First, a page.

In recent weeks, the devosceptic instinct within the Welsh Conservative Party membership has become increasingly prominent with prospective candidates eager to demonstrate their credentials at selections.
Initial hostility to devolution from the party gave way to reluctant acceptance and then in time facilitation. The party establishment has come to accept devolution as a here to stay.
However, the rank and file membership has not been as quick or as willing to embrace devolution.
Turnout is consistently lower for elections for the devolved institution. Polling suggests 71 per cent of people who intend to vote Conservative in the constituency vote would support abolition in a referendum. Despite hostility from the membership, such open opposition has not been articulated by Conservative representatives in Cardiff Bay for years.
Previously attempts have been made to remove a prospective candidate for espousing devosceptic views. Despite the grumblings and apathy of the members, this subject has been effectively off-limits. Yet the constituency and ongoing regional list selections have brought the matter firmly back into the discussion.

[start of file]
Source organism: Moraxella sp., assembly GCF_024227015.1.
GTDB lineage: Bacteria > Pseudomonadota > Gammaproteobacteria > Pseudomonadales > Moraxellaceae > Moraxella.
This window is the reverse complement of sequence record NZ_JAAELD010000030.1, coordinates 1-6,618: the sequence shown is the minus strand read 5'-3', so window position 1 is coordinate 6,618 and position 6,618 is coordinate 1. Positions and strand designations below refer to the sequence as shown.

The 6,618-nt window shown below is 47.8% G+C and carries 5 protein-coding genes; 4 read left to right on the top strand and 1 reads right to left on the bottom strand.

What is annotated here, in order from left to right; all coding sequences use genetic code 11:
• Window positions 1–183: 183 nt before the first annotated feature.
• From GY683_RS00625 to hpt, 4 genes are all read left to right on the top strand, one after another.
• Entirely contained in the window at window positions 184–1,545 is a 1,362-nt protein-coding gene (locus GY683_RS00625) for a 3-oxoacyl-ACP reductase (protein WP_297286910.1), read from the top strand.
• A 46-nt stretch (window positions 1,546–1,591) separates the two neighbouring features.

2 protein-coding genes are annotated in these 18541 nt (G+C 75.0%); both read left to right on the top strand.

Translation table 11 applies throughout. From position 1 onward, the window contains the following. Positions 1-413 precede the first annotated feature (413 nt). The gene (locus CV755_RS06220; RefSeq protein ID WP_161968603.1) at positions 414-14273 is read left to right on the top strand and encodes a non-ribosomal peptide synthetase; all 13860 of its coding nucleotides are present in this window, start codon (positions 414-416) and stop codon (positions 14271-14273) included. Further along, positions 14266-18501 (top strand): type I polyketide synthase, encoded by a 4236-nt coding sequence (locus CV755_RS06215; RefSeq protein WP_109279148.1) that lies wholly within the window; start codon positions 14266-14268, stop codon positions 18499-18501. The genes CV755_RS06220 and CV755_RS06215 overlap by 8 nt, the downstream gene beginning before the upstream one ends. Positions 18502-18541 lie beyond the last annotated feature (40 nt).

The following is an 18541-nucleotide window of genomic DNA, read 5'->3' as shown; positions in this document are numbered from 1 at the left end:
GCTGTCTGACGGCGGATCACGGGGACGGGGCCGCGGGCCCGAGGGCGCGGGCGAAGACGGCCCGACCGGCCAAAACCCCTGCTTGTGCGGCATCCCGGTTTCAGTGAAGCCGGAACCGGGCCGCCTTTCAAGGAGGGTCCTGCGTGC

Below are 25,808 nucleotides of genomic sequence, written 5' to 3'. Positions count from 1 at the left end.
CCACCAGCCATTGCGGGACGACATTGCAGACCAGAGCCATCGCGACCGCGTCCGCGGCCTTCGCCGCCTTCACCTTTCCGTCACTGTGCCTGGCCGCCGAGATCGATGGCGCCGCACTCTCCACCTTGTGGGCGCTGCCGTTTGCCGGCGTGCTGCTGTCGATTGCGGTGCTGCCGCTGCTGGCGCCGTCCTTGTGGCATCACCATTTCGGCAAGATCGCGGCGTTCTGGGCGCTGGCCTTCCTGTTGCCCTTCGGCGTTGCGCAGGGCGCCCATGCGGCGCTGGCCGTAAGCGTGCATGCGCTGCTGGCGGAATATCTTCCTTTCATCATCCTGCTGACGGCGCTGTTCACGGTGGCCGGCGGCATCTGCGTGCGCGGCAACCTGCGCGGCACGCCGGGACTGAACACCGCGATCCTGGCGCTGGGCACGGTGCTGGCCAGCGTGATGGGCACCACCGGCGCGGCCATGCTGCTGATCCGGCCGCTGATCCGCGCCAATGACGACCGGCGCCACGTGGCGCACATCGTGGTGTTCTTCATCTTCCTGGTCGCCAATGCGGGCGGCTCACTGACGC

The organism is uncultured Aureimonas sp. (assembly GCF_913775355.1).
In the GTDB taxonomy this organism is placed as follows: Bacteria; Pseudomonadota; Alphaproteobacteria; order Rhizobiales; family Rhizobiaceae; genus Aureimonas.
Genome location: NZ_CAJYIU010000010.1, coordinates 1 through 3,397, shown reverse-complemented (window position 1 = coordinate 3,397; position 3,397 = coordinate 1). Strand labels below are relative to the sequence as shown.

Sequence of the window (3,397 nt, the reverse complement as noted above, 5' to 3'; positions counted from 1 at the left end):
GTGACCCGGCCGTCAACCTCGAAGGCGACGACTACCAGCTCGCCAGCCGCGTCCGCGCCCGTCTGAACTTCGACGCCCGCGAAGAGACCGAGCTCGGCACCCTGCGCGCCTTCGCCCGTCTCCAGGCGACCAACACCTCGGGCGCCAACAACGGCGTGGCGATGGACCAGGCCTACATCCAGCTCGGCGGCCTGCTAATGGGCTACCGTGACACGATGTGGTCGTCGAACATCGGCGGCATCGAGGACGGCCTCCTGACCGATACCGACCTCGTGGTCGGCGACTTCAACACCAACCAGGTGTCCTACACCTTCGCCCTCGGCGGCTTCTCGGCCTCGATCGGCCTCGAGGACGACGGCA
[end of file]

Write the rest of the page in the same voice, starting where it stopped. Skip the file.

The taxpayer-supported site Nation.Cymru has highlighted prospective regional list candidates who have sought to appeal to the devosceptic membership by stating they want to scrap devolution. While a senior figure in the Welsh Conservative Party, Deputy Chairman Dr Tomos Dafydd Davies has written on Gwydir about devolution.
Dr Davies stated in the article:
“Whilst most Conservatives have come to accept and live with devolution, we are all united in our desire to bring an end to perpetual debates around more powers.”
The polling referred to above, does not support this assertion. If the membership have reached acceptance, why is there such support for the abolition of the Senedd in polling?
Conservative party members may have to live with devolution yet that not the same as acceptance.
Dr Davies continued:
“The next Conservative Manifesto, without prevarication, should proclaim a complete moratorium on any further devolution of powers until the end of the next Welsh Parliament term.”
If the intention is to bring to an end to debates around more powers a moratorium defeats the object instead merely delaying the matter.
Maybe this is pedantic, but idiom run with the hare and hunt with the hounds could easily apply.
A moratorium does not preclude further devolution in future.
Some might question if Dr Davies is looking to appeal to the anti devolution sentiment within the Welsh Conservative membership?
Devosceptic members should be flattered that establishment figures have been listening to their concerns on devolution and are seeking to articulate a message that appeals.
In time could Devoscepticism become a universal litmus test at selections for prospective candidates?
Ultimately time will tell, however, this issue is now firmly back under discussion. Rhetoric alone will not suffice.